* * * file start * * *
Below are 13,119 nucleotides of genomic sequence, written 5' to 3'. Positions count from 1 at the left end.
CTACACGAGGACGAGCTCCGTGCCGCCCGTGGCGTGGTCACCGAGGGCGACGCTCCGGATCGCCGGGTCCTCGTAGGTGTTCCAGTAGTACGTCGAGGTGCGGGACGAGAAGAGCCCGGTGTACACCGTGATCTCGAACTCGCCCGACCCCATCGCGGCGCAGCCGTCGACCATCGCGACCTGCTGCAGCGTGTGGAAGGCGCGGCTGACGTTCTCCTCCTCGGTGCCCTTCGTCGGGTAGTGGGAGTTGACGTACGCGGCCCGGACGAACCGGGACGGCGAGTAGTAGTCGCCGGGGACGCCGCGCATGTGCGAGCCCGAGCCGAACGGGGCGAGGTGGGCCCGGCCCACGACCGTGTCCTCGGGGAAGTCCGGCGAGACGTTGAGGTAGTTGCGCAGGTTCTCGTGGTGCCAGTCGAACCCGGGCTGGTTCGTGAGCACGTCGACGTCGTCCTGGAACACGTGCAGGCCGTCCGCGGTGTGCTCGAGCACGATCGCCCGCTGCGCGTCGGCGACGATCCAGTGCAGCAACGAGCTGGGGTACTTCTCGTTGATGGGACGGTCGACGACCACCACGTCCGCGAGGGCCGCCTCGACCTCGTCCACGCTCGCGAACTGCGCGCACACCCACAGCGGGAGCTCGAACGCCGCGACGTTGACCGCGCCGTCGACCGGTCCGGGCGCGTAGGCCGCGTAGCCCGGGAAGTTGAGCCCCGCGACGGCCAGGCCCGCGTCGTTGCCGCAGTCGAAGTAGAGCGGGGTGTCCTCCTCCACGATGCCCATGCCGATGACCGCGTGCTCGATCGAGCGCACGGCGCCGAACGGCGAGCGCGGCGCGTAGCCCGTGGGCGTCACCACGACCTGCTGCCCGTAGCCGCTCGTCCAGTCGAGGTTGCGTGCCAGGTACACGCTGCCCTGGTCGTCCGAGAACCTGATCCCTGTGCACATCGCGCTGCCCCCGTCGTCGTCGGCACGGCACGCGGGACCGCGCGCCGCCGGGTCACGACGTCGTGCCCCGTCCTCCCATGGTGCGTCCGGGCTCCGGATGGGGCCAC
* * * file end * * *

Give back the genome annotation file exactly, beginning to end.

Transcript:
Below are 13,119 nucleotides of genomic sequence, written 5' to 3'. Positions count from 1 at the left end.
CTACACGAGGACGAGCTCCGTGCCGCCCGTGGCGTGGTCACCGAGGGCGACGCTCCGGATCGCCGGGTCCTCGTAGGTGTTCCAGTAGTACGTCGAGGTGCGGGACGAGAAGAGCCCGGTGTACACCGTGATCTCGAACTCGCCCGACCCCATCGCGGCGCAGCCGTCGACCATCGCGACCTGCTGCAGCGTGTGGAAGGCGCGGCTGACGTTCTCCTCCTCGGTGCCCTTCGTCGGGTAGTGGGAGTTGACGTACGCGGCCCGGACGAACCGGGACGGCGAGTAGTAGTCGCCGGGGACGCCGCGCATGTGCGAGCCCGAGCCGAACGGGGCGAGGTGGGCCCGGCCCACGACCGTGTCCTCGGGGAAGTCCGGCGAGACGTTGAGGTAGTTGCGCAGGTTCTCGTGGTGCCAGTCGAACCCGGGCTGGTTCGTGAGCACGTCGACGTCGTCCTGGAACACGTGCAGGCCGTCCGCGGTGTGCTCGAGCACGATCGCCCGCTGCGCGTCGGCGACGATCCAGTGCAGCAACGAGCTGGGGTACTTCTCGTTGATGGGACGGTCGACGACCACCACGTCCGCGAGGGCCGCCTCGACCTCGTCCACGCTCGCGAACTGCGCGCACACCCACAGCGGGAGCTCGAACGCCGCGACGTTGACCGCGCCGTCGACCGGTCCGGGCGCGTAGGCCGCGTAGCCCGGGAAGTTGAGCCCCGCGACGGCCAGGCCCGCGTCGTTGCCGCAGTCGAAGTAGAGCGGGGTGTCCTCCTCCACGATGCCCATGCCGATGACCGCGTGCTCGATCGAGCGCACGGCGCCGAACGGCGAGCGCGGCGCGTAGCCCGTGGGCGTCACCACGACCTGCTGCCCGTAGCCGCTCGTCCAGTCGAGGTTGCGTGCCAGGTACACGCTGCCCTGGTCGTCCGAGAACCTGATCCCTGTGCACATCGCGCTGCCCCCGTCGTCGTCGGCACGGCACGCGGGACCGCGCGCCGCCGGGTCACGACGTCGTGCCCCGTCCTCCCATGGTGCGTCCGGGCTCCGGATGGGGCCAC